Relationship and Importance of Workflow and Process Management to Change Management

Steps in Workflow and Process Management

Key Points

References

Step 1: Assess Readiness for Workflow and Process Management

Understand Organizational Culture for Change

Case Study 3.1: The Itinerant C Suite

Change an Organization’s Culture

Assess End-User Readiness for the Clinical Transformation That EHR

and HIT Represent

Educate Stakeholders about EHR and HIT

Set S.M.A.R.T. Goals

Case Study 3.2: On-board and Overboard with Goal Setting

Workflow and Process Management Governance

Key Points

References

Step 2: Compile Process Inventory

Process Inventory Description and Purpose

Process Inventory Worksheet

Case Study 4.1: Clinic Processes

Case Study 4.2: Hospital Processes

Generic Lists of Processes

Compiling the Process Inventory

Managing the Process Inventory

Process Inventory Database

Key Points

References

Step 3: Select Tools and Train Team

Workflow and Process Mapping Tool Selection

Workflow and Process Mapping Tools

Case Study 5.1: Nurse Travel Time in a New Hospital

Case Study 5.2: Downstream Time Savings Saves the Day

Selecting the Right Tool(s) and Following Tool Conventions

Level of Detail

Training the Workforce to Perform Workflow and Process Mapping

Key Points

References

Step 4: Map Current Workflows and Processes

Documenting While Doing

Case Study 6.1: Mini-EHR Serves a Dual Purpose

Documenting Current Processes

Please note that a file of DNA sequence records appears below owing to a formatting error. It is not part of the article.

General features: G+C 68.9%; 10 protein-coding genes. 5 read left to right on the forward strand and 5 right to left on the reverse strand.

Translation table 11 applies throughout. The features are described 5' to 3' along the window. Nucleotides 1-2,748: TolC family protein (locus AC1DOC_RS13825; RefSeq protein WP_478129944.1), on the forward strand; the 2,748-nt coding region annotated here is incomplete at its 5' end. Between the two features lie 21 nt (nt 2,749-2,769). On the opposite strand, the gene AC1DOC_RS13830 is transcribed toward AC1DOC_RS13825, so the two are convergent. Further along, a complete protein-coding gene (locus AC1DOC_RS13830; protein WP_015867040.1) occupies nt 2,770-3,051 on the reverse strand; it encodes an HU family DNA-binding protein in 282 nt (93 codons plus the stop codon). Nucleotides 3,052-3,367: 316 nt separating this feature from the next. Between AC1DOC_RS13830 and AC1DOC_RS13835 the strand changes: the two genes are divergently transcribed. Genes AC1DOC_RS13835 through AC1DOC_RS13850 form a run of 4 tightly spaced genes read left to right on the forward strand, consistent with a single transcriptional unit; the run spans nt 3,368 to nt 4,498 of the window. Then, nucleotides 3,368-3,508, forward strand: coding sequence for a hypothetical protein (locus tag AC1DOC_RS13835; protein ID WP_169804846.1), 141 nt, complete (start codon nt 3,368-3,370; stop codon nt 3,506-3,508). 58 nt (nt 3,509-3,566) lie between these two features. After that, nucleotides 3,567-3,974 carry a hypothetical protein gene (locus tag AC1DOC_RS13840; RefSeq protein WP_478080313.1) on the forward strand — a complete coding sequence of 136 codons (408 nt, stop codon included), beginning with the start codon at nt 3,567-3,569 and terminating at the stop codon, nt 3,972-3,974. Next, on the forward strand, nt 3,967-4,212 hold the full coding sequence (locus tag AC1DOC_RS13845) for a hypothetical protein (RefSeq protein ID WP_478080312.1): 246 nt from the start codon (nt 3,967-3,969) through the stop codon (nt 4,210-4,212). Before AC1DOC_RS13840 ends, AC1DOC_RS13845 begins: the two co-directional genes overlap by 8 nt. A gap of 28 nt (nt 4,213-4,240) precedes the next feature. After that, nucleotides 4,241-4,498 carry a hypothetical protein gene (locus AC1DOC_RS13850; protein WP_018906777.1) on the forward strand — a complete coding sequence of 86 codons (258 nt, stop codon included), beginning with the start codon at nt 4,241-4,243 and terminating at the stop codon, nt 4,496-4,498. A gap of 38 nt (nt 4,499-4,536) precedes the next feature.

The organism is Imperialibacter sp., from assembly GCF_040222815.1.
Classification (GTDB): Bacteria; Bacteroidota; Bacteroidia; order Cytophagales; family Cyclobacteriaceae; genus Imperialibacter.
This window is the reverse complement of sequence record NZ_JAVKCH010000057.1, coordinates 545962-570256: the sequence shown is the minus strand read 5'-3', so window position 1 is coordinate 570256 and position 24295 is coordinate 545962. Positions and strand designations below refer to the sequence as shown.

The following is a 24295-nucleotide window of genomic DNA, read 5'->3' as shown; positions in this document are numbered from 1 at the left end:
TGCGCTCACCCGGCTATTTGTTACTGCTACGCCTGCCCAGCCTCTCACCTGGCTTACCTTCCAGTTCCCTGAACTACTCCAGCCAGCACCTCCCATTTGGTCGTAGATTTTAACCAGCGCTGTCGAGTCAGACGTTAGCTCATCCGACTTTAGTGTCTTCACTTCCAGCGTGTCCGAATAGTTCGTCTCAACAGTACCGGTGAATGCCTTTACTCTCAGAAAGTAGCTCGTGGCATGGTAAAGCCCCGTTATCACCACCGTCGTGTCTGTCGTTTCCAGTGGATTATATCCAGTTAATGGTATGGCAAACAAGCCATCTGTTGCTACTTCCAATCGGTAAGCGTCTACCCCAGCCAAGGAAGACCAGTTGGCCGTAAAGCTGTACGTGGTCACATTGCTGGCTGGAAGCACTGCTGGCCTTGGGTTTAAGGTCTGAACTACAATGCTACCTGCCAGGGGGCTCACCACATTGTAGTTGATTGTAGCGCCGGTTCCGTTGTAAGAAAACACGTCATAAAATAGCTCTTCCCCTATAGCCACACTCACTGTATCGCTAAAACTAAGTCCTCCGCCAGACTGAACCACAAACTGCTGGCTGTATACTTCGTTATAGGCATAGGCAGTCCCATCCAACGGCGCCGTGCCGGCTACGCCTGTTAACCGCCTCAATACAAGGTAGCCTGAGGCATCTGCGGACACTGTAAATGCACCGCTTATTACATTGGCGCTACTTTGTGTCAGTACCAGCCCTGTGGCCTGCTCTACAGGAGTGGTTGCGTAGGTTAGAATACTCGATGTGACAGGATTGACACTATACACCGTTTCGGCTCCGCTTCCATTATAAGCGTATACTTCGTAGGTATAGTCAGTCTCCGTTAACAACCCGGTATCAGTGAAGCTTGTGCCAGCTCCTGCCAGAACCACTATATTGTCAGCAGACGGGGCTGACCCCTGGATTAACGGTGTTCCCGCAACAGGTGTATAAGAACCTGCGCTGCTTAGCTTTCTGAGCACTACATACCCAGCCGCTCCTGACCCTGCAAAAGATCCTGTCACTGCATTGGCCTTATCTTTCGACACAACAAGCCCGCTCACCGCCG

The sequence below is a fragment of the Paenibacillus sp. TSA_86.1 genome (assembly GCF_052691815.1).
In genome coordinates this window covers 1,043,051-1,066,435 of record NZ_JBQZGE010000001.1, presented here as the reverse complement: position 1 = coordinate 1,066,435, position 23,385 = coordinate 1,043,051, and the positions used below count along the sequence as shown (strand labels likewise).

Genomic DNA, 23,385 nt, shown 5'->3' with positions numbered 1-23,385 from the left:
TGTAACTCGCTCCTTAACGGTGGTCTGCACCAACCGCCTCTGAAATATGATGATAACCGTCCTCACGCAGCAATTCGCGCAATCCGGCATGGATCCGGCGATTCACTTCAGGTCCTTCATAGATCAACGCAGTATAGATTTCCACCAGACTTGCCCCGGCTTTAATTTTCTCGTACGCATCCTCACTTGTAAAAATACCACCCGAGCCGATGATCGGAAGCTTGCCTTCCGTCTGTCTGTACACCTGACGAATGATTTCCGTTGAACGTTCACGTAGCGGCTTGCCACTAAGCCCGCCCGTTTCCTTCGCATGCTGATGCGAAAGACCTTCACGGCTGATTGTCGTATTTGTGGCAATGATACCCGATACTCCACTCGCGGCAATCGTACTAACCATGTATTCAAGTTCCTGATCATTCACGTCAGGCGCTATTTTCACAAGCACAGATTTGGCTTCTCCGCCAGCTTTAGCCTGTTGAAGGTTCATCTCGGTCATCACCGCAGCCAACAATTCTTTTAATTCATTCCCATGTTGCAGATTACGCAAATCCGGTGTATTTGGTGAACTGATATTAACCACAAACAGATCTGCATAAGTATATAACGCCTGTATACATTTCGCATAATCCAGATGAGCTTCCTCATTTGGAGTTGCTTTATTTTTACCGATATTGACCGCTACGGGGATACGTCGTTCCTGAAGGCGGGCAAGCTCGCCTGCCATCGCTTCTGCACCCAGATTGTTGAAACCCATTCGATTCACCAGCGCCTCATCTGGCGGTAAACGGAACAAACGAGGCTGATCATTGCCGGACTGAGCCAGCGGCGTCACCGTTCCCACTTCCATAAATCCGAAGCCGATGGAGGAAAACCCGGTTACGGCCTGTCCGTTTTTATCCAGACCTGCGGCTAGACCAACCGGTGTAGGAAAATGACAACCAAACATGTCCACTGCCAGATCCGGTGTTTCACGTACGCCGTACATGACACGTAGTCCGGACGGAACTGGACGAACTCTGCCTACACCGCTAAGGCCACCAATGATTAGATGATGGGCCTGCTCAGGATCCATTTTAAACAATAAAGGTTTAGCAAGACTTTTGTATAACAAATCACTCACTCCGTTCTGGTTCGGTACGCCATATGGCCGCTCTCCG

Documenting Boundaries

Documenting Current Operations

Case Study 6.2: Credentials Make a Difference

Documenting Variations in Operations

Case Study 6.3: Process Variation

Documenting Appropriate Operational Detail

Case Study 6.4: Too Little Detail

Case Study 6.5: Too Much Detail

Documenting Decision Making

Clinical Decision Support

Documenting Decisions in a Process Map

Annotating Frequency of Decision Making, Operations, and Boundaries

Documenting Flow

Flowcharting Conventions

Special Symbols

Flowcharting Software Support

Subsidiary Documents

Process Mapping Template

Key Points

References

Step 5: Obtain Baseline Data

Purposes and Uses of Baseline Data Collection in Workflow and Process Management

Types of Benefits Studies

Risks and Benefits of Baseline Data Collection

Metrics for Benefits Data

Case Study 7.1: Why Does it Take Twice as Long to Document?

Case Study 7.2: Dismayed Physician Resolves to Acquire EHR

Strategies for Conducting Benefits Realization Studies

Data Collection Tools

Case Study 7.3: Patient Perspective Survey

Sampling Methodology

Communications Surrounding Baseline Data Collection and Benefits

Realization Studies

Key Points

References

Step 6: Validate Workflow and Process Maps

Need for Validation

Collaboration

Case Study 8.1: Obscure Terminology

Issues in "As-Is" Maps are Common

Seven Deadly Sins of Workflow and Process Mapping and Their Salvations

Taking a Validation Timeout

Key Points

References

Step 7: Identify Process Redesign Opportunities

The Process of Redesign

Case Study 9.1: Contrarian Contributions to Process Redesign

Key Characteristics for Redesign